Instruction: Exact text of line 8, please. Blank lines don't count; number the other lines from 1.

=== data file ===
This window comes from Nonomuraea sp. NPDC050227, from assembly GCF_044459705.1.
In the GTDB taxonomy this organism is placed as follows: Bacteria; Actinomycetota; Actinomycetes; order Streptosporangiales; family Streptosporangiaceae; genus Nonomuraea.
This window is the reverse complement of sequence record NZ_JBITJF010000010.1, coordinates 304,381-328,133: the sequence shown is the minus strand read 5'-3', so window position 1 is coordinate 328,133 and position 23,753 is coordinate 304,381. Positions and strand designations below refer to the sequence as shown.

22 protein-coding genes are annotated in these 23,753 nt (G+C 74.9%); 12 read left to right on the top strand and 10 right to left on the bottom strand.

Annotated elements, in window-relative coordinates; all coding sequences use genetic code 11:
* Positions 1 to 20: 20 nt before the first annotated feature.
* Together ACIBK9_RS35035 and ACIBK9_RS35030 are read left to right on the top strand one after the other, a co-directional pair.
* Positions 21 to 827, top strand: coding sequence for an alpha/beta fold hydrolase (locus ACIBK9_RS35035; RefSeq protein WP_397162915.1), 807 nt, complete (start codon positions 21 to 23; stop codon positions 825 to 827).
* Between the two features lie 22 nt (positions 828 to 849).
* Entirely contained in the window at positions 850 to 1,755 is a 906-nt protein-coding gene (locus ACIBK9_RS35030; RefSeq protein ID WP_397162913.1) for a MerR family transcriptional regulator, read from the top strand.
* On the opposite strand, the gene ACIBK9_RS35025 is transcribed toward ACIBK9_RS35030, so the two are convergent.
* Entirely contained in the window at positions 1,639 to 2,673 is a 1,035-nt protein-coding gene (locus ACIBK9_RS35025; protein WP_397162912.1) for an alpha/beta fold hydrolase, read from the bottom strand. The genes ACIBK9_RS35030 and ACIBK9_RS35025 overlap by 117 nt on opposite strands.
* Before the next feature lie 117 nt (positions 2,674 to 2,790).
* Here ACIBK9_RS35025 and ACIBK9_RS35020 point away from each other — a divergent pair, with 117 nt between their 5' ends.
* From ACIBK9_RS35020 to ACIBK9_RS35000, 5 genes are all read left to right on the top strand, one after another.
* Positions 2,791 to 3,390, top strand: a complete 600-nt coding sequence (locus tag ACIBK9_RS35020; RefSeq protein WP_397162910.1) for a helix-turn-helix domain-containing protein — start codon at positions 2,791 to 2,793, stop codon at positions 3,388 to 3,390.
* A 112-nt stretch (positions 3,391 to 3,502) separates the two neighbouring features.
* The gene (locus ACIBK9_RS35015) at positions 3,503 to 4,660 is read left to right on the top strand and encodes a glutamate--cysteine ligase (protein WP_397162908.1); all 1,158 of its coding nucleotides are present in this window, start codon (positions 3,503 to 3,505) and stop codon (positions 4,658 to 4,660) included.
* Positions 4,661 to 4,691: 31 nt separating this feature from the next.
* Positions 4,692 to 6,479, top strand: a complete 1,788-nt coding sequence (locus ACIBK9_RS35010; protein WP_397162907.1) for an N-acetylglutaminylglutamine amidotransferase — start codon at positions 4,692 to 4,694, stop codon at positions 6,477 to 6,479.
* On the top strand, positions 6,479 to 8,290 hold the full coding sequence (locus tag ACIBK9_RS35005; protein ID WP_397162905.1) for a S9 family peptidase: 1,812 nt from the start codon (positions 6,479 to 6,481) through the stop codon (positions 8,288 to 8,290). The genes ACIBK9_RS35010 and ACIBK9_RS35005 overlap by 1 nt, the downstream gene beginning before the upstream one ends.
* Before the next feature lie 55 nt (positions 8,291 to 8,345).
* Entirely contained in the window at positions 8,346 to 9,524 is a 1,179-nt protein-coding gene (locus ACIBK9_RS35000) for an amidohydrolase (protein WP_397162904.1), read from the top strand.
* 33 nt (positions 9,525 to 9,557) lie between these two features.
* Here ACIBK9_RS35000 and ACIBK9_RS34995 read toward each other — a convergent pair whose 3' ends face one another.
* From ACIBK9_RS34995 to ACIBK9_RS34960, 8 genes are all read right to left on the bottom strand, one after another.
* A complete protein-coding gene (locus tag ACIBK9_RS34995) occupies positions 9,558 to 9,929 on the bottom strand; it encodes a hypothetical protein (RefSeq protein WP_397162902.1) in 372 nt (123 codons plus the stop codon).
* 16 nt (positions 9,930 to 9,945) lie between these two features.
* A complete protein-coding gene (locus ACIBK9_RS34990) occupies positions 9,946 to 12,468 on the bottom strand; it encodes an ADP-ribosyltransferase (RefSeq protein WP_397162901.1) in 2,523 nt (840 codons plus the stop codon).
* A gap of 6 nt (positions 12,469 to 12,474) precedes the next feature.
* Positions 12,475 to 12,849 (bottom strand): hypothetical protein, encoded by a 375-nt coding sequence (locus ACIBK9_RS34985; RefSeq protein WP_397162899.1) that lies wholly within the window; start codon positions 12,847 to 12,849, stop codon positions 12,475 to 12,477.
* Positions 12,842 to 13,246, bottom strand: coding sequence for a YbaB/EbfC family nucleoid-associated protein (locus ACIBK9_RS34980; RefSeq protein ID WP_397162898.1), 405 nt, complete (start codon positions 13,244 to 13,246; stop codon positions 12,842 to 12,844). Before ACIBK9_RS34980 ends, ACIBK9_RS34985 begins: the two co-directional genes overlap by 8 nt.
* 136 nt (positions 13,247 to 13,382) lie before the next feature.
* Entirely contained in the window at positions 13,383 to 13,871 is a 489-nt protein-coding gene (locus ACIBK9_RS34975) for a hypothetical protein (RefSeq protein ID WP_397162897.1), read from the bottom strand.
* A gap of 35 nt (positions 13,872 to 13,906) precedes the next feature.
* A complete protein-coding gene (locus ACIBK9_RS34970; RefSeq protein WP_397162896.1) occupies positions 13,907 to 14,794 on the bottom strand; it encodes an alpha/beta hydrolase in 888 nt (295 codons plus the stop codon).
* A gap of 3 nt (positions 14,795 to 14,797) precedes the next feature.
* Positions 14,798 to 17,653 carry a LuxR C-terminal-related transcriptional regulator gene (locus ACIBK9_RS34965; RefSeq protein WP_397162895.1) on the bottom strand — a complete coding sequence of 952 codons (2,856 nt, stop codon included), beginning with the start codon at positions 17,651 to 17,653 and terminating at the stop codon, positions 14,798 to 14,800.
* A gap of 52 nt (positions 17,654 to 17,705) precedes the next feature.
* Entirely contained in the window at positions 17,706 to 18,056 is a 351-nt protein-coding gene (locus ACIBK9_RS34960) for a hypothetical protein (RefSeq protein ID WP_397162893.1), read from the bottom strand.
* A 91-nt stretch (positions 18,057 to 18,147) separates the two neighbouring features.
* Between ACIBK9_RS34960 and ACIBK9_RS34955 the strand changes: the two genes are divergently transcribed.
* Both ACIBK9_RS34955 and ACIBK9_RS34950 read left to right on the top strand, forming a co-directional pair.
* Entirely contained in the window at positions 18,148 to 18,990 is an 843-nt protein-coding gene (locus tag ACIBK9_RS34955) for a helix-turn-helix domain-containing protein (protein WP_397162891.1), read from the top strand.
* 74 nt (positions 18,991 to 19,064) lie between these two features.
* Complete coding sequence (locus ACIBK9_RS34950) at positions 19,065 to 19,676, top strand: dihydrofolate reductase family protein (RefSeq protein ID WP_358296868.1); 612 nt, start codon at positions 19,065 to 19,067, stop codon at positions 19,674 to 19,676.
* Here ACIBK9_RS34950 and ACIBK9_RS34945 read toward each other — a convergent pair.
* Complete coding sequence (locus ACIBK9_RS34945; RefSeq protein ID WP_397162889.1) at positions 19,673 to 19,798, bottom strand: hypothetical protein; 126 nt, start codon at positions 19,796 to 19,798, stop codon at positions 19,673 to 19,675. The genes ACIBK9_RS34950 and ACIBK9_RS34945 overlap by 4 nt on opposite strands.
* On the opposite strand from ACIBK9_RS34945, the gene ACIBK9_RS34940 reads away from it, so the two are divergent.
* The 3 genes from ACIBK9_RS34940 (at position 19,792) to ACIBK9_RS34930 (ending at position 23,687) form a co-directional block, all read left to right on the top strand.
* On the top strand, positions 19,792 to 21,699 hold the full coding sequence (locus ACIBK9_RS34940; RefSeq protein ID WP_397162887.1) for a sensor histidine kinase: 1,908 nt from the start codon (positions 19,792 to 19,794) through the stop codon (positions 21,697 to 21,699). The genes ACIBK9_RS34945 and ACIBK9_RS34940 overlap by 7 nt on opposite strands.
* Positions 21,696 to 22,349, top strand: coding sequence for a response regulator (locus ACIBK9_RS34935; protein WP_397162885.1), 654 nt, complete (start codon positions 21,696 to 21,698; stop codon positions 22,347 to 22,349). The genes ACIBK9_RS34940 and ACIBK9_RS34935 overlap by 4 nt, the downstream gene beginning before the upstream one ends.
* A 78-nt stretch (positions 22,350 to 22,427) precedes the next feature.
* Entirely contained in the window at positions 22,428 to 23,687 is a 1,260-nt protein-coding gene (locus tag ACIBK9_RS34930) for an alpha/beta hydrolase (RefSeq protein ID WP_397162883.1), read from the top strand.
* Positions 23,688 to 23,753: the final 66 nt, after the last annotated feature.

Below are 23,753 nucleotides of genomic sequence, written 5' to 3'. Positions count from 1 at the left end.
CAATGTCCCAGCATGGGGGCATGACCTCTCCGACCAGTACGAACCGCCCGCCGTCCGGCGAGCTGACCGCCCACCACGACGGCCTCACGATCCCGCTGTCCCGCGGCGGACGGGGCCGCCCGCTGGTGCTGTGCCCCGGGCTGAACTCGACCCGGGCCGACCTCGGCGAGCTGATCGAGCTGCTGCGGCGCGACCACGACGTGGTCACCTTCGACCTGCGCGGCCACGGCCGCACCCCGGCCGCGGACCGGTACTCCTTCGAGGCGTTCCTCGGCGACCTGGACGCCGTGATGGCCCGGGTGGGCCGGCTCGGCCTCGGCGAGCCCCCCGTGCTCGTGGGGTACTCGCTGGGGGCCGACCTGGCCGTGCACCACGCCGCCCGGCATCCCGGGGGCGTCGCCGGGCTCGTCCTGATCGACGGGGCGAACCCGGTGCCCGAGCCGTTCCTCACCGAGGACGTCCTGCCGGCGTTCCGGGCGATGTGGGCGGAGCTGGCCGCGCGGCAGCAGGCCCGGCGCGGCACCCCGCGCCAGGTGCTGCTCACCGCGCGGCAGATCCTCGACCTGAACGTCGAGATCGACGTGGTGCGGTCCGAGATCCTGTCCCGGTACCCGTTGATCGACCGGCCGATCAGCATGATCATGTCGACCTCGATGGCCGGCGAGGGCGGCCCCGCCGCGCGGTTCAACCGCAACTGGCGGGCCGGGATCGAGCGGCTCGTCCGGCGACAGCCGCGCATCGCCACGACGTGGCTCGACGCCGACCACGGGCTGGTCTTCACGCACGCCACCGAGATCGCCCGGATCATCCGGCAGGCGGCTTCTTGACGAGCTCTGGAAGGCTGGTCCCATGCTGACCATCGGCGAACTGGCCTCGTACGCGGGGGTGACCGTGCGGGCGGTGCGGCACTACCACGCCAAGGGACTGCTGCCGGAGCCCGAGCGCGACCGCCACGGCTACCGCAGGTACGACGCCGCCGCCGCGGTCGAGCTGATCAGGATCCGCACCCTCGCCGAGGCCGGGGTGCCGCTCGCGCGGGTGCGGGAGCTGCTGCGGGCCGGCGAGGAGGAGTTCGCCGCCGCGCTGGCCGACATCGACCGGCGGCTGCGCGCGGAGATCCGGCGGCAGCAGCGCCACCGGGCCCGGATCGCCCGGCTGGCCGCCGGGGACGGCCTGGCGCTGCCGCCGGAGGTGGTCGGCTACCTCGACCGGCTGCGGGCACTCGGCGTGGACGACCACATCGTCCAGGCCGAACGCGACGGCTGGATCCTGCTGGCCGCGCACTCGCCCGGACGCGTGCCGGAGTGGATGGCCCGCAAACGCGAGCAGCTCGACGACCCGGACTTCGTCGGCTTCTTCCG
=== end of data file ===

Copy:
* Positions 21 to 827, top strand: coding sequence for an alpha/beta fold hydrolase (locus ACIBK9_RS35035; RefSeq protein WP_397162915.1), 807 nt, complete (start codon positions 21 to 23; stop codon positions 825 to 827).